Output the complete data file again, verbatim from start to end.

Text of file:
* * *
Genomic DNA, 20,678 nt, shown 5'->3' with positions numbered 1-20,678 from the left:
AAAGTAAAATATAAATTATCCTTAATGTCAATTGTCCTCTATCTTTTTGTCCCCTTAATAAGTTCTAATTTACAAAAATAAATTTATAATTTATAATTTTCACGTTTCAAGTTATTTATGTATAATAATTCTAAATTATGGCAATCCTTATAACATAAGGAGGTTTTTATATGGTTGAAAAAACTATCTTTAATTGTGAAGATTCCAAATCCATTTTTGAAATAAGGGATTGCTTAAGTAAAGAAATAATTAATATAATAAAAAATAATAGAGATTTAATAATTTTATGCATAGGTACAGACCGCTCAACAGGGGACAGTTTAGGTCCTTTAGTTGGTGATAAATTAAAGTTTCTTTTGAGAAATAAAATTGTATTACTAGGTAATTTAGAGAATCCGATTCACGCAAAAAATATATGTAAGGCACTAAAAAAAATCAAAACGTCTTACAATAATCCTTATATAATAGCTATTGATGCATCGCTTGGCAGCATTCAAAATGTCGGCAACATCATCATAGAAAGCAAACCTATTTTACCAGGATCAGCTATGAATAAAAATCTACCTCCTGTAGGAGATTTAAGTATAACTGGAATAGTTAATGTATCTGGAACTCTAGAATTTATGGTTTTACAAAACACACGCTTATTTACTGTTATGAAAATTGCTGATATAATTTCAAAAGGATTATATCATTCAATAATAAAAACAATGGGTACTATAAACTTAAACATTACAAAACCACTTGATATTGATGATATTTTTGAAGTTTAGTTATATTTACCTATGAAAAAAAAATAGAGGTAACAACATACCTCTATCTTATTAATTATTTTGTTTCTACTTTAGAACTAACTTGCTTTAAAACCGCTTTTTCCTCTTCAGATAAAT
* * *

Genomic DNA, 20,678 nt, shown 5'->3' with positions numbered 1-20,678 from the left:
AAAGTAAAATATAAATTATCCTTAATGTCAATTGTCCTCTATCTTTTTGTCCCCTTAATAAGTTCTAATTTACAAAAATAAATTTATAATTTATAATTTTCACGTTTCAAGTTATTTATGTATAATAATTCTAAATTATGGCAATCCTTATAACATAAGGAGGTTTTTATATGGTTGAAAAAACTATCTTTAATTGTGAAGATTCCAAATCCATTTTTGAAATAAGGGATTGCTTAAGTAAAGAAATAATTAATATAATAAAAAATAATAGAGATTTAATAATTTTATGCATAGGTACAGACCGCTCAACAGGGGACAGTTTAGGTCCTTTAGTTGGTGATAAATTAAAGTTTCTTTTGAGAAATAAAATTGTATTACTAGGTAATTTAGAGAATCCGATTCACGCAAAAAATATATGTAAGGCACTAAAAAAAATCAAAACGTCTTACAATAATCCTTATATAATAGCTATTGATGCATCGCTTGGCAGCATTCAAAATGTCGGCAACATCATCATAGAAAGCAAACCTATTTTACCAGGATCAGCTATGAATAAAAATCTACCTCCTGTAGGAGATTTAAGTATAACTGGAATAGTTAATGTATCTGGAACTCTAGAATTTATGGTTTTACAAAACACACGCTTATTTACTGTTATGAAAATTGCTGATATAATTTCAAAAGGATTATATCATTCAATAATAAAAACAATGGGTACTATAAACTTAAACATTACAAAACCACTTGATATTGATGATATTTTTGAAGTTTAGTTATATTTACCTATGAAAAAAAAATAGAGGTAACAACATACCTCTATCTTATTAATTATTTTGTTTCTACTTTAGAACTAACTTGCTTTAAAACCGCTTTTTCCTCTTCAGATAAAT